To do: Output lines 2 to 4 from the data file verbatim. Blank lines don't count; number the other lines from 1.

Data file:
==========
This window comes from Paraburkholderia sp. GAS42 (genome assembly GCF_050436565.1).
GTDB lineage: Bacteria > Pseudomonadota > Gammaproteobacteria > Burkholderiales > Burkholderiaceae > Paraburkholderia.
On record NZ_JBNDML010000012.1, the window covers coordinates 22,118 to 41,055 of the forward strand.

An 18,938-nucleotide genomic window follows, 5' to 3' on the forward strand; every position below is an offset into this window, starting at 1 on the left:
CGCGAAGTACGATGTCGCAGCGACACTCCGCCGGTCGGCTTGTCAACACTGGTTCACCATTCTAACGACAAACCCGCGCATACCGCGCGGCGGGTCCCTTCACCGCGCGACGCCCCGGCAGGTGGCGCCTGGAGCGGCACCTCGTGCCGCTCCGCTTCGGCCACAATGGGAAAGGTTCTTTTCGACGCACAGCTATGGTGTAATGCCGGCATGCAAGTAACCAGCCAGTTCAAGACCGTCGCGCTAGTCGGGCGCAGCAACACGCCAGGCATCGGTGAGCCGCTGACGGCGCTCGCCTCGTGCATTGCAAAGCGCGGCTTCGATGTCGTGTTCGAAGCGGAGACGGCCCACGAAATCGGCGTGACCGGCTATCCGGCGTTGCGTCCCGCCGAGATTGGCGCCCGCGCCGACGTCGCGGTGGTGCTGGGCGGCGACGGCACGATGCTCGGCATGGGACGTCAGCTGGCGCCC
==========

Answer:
GTDB lineage: Bacteria > Pseudomonadota > Gammaproteobacteria > Burkholderiales > Burkholderiaceae > Paraburkholderia.
On record NZ_JBNDML010000012.1, the window covers coordinates 22,118 to 41,055 of the forward strand.

An 18,938-nucleotide genomic window follows, 5' to 3' on the forward strand; every position below is an offset into this window, starting at 1 on the left: